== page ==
Pros: Besides the fact that he’s played well since missing 2006, a big benefit here is that he’s cheap, only being owed the remainder of his $4.2 million this year before he goes free agent.
Cons: He’s been so up and down in his career it’s hard to ever know what you’re going to get from him. Also, he’s exclusively played shortstop, so he might not be of much use as a utility guy if Furcal ever comes back.

Jeff Keppinger, Reds
Profile: Bounced around from the Pirates to the Mets to the Royals before getting any real MLB time in 2007 with the Reds. He sure can hit, with OPS+ scores of 123 and 112 in Cincinnati the last two years, and he seems to be a good fielder, with only 2 errors in 85 career games at SS. He hasn’t played since May 13th after fracturing his left kneecap against the Marlins, but according to yesterday’s Cincinnati Enquirer, he’s hitting .429 on his minor league rehab stint - though it appears he still needs to work the stamina in his legs.
Pros: Can definitely hit, seems to be at the very least a league average-fielder, and is versatile: in parts of 4 MLB seasons, he’s seen time everywhere except for catcher and center field, making him a great guy to have around after Furcal’s return. He’s also cheap, making the minimum thanks to only having just north of a year’s worth of service time.
Cons: He’s a cheap, low-service time, versatile, productive player. Although it seems like he’s never really been valued by the Reds (Alex Gonzalez was going to be their starting SS this year before he got injured too), what would it take to acquire him? Also, how much longer will he need to rehab before being ready to handle short every day?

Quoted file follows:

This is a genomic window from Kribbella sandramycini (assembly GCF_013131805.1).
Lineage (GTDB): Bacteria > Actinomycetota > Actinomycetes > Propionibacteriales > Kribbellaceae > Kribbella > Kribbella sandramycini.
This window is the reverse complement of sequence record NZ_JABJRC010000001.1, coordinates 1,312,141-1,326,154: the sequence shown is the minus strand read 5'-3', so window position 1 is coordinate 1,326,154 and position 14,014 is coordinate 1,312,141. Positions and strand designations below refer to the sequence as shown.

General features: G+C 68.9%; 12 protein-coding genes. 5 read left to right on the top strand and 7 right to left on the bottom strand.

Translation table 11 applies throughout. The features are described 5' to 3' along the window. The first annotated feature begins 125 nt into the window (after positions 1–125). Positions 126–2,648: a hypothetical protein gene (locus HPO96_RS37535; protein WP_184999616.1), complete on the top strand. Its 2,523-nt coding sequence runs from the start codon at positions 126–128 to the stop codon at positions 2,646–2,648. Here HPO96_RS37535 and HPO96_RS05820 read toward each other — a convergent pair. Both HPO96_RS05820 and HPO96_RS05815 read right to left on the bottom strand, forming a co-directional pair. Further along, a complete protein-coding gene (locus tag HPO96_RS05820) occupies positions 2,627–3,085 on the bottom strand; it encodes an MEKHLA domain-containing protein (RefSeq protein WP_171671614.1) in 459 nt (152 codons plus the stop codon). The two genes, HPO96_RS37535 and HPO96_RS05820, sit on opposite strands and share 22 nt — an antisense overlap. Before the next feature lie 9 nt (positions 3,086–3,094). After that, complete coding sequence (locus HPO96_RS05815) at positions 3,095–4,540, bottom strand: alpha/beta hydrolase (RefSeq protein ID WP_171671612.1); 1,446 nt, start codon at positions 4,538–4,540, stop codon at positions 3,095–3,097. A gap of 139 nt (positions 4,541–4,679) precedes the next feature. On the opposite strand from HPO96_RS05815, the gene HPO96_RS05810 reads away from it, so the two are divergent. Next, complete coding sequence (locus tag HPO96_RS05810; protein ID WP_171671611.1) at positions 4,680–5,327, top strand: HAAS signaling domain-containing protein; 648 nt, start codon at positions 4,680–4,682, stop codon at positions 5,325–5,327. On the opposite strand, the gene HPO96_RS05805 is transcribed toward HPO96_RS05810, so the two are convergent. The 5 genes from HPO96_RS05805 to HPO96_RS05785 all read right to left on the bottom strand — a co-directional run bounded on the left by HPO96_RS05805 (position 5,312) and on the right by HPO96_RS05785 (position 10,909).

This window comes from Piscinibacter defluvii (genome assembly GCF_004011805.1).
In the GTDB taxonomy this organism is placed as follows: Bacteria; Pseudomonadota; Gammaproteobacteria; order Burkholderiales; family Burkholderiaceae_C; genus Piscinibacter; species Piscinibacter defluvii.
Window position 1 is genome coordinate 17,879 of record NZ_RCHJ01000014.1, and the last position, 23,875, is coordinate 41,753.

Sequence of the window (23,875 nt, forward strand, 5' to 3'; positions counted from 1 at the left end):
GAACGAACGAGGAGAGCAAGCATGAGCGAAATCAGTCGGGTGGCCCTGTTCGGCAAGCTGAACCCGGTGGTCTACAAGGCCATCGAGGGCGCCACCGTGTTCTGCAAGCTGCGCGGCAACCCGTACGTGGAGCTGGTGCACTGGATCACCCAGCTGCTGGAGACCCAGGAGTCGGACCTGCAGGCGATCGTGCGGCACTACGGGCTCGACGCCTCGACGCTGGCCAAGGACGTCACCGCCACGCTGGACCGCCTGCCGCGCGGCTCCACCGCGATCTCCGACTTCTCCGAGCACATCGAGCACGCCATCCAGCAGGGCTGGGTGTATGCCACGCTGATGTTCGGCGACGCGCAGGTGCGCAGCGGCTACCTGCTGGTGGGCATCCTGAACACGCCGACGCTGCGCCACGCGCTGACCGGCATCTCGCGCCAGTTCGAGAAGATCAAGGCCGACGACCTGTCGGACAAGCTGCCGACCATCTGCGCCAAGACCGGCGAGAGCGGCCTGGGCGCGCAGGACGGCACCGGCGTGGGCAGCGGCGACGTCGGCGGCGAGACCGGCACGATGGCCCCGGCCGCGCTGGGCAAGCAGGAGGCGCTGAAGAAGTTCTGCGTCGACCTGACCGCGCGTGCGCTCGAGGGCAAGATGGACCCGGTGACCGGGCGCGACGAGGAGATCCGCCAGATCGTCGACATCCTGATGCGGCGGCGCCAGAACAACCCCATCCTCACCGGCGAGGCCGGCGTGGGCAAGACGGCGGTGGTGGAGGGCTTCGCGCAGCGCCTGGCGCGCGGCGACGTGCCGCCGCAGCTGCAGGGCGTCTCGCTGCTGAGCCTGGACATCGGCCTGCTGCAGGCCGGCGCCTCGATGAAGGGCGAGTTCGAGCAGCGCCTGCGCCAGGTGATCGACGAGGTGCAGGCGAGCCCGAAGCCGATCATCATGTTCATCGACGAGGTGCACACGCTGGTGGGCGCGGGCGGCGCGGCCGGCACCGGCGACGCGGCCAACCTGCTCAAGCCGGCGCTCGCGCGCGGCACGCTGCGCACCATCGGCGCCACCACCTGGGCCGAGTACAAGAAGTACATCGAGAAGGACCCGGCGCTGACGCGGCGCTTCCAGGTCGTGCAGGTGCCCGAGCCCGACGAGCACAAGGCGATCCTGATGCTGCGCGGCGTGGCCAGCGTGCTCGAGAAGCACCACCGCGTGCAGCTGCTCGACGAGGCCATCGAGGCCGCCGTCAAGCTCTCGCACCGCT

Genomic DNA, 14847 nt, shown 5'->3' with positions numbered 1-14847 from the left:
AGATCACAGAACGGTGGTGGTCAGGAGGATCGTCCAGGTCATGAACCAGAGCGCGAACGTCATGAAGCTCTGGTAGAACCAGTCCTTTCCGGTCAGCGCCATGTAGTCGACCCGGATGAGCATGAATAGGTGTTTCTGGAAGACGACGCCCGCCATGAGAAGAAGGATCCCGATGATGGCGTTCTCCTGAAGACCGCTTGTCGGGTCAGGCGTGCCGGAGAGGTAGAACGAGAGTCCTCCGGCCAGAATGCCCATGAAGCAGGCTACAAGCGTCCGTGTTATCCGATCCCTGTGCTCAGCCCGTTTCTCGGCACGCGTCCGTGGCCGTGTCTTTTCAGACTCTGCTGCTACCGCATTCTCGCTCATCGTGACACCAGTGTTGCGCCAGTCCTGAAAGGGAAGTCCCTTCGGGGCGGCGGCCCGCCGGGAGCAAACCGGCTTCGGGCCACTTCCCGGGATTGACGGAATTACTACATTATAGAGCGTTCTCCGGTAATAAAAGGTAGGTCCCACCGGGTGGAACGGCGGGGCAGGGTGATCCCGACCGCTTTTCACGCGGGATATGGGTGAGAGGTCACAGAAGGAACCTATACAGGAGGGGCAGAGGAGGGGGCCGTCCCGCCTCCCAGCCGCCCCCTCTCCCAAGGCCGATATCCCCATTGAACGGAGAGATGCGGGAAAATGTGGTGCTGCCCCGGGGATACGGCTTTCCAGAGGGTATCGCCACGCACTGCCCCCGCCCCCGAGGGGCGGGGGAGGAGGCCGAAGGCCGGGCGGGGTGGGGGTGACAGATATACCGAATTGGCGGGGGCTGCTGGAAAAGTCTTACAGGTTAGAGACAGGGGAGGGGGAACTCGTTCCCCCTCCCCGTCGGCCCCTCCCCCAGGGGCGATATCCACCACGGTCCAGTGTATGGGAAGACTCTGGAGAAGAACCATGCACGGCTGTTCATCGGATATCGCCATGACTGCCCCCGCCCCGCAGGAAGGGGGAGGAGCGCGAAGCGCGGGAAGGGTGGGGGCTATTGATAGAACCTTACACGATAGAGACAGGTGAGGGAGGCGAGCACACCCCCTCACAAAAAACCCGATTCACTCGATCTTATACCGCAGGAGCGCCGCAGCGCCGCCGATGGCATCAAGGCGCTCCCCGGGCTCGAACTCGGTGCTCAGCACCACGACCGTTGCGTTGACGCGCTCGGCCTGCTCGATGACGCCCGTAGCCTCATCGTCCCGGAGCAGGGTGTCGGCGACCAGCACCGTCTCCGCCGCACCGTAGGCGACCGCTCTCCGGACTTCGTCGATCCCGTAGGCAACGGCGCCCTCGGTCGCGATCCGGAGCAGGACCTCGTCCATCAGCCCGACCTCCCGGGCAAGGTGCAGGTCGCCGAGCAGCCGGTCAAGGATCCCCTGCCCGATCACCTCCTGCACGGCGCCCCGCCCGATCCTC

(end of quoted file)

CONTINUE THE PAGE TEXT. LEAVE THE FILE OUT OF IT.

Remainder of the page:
Jack Wilson, Pirates
Profile: I’d always had a pretty good perception of Jack Wilson until I looked at his stats and realized that he’s really two different players – one being the guy who put up OPS+ of 104 and 105 in 2004 and 2007; the other being the guy who’s put up 4 seasons of OPS+ in the 70s (2003, 2005, 2006, 2008). Dodger fans, say what you will about Ned Colletti, but be happy you never had to deal with former Pirates GM Dave Littlefield, who for some reason awarded Wilson with a 3 year, $20.2 million deal for ’07-’09 after his lousy 2005 and ’06 seasons.
Pros: Although he’s shown absolutely no power this year (just 3 extra base hits in 90 at-bats, which is keeping that OPS down greatly), a .289 BA/.330 OBP is something you can live with from a last-ditch shortstop. Also, as he’s expensive (see cons below), perhaps taking his contract off the Pirates’ hands would mean either that it won’t take much of a prospect to get him or that he could be part of a larger deal for someone like Jason Bay?
Cons: He’s signed for $7.25 million next year, plus a $0.6 million buyout of an $8.4 million team option for 2010. Despite being a local boy, he’s never hit well in Dodger Stadium: .228/.297/.261 career. Also, he’s had lingering leg issues all season.

David Eckstein, Blue Jays
Profile: I hate myself for even bringing him up. But the Blue Jays are in dead last in the AL East and just fired their manager, so they’re clearly going nowhere fast. For a GM who loves veterans like Colletti does, you don’t think he’d love to add his “grittiness” or “hustle” or whatever euphemism you want to use for “short, modestly talented white guy”? Of course he would.
Pros: Let’s see… “pros”. Well… he’s cheap? Only signed for 2008 at $4.5 million, and no commitments afterwards. Actually, he’s not as terrible as I would have thought; while he has zero power, the .361 OBP he has so far this year is pretty good.
Cons: The ramifications of Juan Pierre and David Eckstein hitting 1-2 in a lineup may end the free world as we know it.

So what do you think? I really like Jeff Keppinger, but his return from the knee injury may present a problem. Christian Guzman scares the hell out of me, but he has been productive this year. At least we can all agree on one thing: it can’t be Angel Berroa.

- Mike Scioscia’s tragic illness msti-face.jpg